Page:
Wednesday, August 6, 2008

Best laid plans

"The best laid plans of mice and men often go awry." This line, adapted from To a Mouse by Robert Burns best describes our camping trip. Yes, we're home already. Monday morning broke cloudy and humid as the monsoon season that we so typically get in Southern California seemed to have arrive. I thought to myself as I went to get the paper, great, we'll be getting out of this and moving to a little bit cooler climes. We ate our breakfast, gathered up our last minute incidentals that still needed to be in the car, said our goodbyes and were on the road before 8:15 in the morning. We encountered some traffic along the 210, so we decided that we would forgo our first Vexillum flag of Haiti that was located in the San Fernando Valley and just headed off toward the Grapevine.

The rest of the drive up the I-5 was rather uneventful, although there were clues to what lay ahead. For lunch, my wife had prepared a nice sandwich for each of us. The tadpole took about three bites of his sandwich and about two sips from his juice can. I should have thought about that since he's starting to eat like a horse, but I've seen other trips where he doesn't eat much on that first lunch, so I really didn't think much about it.

After crossing over to the coastal valleys via Hwy 152, we reached our first waypoint, another Vexilla flag, this time of Barbados. The farm land was typical for the area around Gilroay and Hollister, alternating with groves of trees, most likely almonds, with corn and then pasture lands for cattle. The flag we were seeking happened to be located in a cattle pastureland. We couldn't go all the way to ground zero, but we were close enough to score the point for the flag. Being close to Gilroy, which bills itself as the "Garlic Capital of the World," we couldn't help but notice the pervasive smell of garlic in the air. However, even my son, who loves garlic, balked at the advertisement on the famer's market stand on the road which advertised Garlic Ice Cream.

We then made our way north along Hwy 101 towards San Mateo County. Once entereing San Mateo County we started actively looking at the GPSr to find a cache that we could find and log. We eventually found a very nice ammo can on a ridge overlooking I-280 on one side and the San Andreas fault zone on the other side. We then got back on the freeway and made our way to the very next exit which was a rest stop. As I got out of the van, I noticed another cache here, so we found that virtual as well, learning a couple of nice things about some of the missions in California.

Then we headed up to San Francisco, getting a dashpoint near the San Francisco zoo and a virtual in the heart of the city. The city's finest elements appeared in all there glory while on this trip through the city and the Tadpole marveled at the different kinds of people there were in the world. In a car in front of us at one point, there was a passenger who had, at minimum, an 8 inch Mohawk hairstyle. I'm not sure either one of us were ever able to determine whether this said individual was male or female. Not that it mattered, it just added to the overall story.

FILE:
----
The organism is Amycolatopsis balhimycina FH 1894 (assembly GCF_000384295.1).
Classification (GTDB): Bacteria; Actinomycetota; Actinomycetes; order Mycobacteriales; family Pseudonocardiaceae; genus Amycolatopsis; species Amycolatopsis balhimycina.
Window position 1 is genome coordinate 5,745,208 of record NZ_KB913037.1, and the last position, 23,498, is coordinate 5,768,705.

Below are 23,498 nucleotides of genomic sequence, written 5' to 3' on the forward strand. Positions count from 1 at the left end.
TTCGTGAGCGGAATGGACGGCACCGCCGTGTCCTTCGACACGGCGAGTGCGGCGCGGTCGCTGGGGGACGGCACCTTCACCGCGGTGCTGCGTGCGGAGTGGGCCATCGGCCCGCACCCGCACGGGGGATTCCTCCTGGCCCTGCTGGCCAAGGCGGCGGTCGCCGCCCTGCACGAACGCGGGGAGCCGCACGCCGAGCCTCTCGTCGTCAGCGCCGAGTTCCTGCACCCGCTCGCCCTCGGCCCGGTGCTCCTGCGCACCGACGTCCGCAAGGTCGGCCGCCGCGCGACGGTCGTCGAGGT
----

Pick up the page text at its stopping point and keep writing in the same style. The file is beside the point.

San Francisco was living up to its reputation weatherwise, being very cold and cloudy. The tops of the highest skyscrapers were shrouded in fog as were the tops of bother towers of the Golden Gate Bridge, yet you could look across the bay and see Alcatraz Island, basking in sunlight. We continued north, making a turn at Hwy 1 to get out to the coast on the Marin County side of the Golden Gate. That's when I started noticing more problems.

The Tapdpole, who rarely gets headaches had one and was rather pale. When we got to camp, he perked up a little bit and I attributed it to the winding road and a little car sickness. After a hearty dinner, which he wolfed down and setting up camp, we decided to try and find our first cache in Marin County. The closest one to our campground, we ended up not finding after two tries at it. The night was upon us and we headed off to sleep.

I awoke with a start around midnight trying to figure out why. The Tadpole was moaning and I was able to get out of him that he didn't feel good. I went to get a bucket, just in case and his response was, "Hurry." A couple of minutes later, dinner made a resverse entry from him. Four hours later, he finally had heaved the last amounts of dinner out of his system and was finally asleep. The morning didn't seem to bring much relief to him. He insisted that he wanted to go out to the Point Reyes lighthouse, but as we made our way out there, I could see him fading fast. We both made the decision that it would be best to come home, because it didn't look like he was going to get much better over the next day or so and it's miserble enough being sick when you're at home, let alone in a strange place. So, we're home. He's probably about 90% or so right now and another good night's rest at home will probably bring him back up to full speed.

So that's why we're home and not still out in the woods somewhere. Point Reyes is beautiful, and both of us agreed that we'd like to go back there again next year. So that's what the plans are at this time. Like a proverbial baseball team that has fallen short, "We'll get 'em next year."

Pictures were taken near Gilroy, CA, Samuel P. Taylor State Park and Point Reyes National Seashore.

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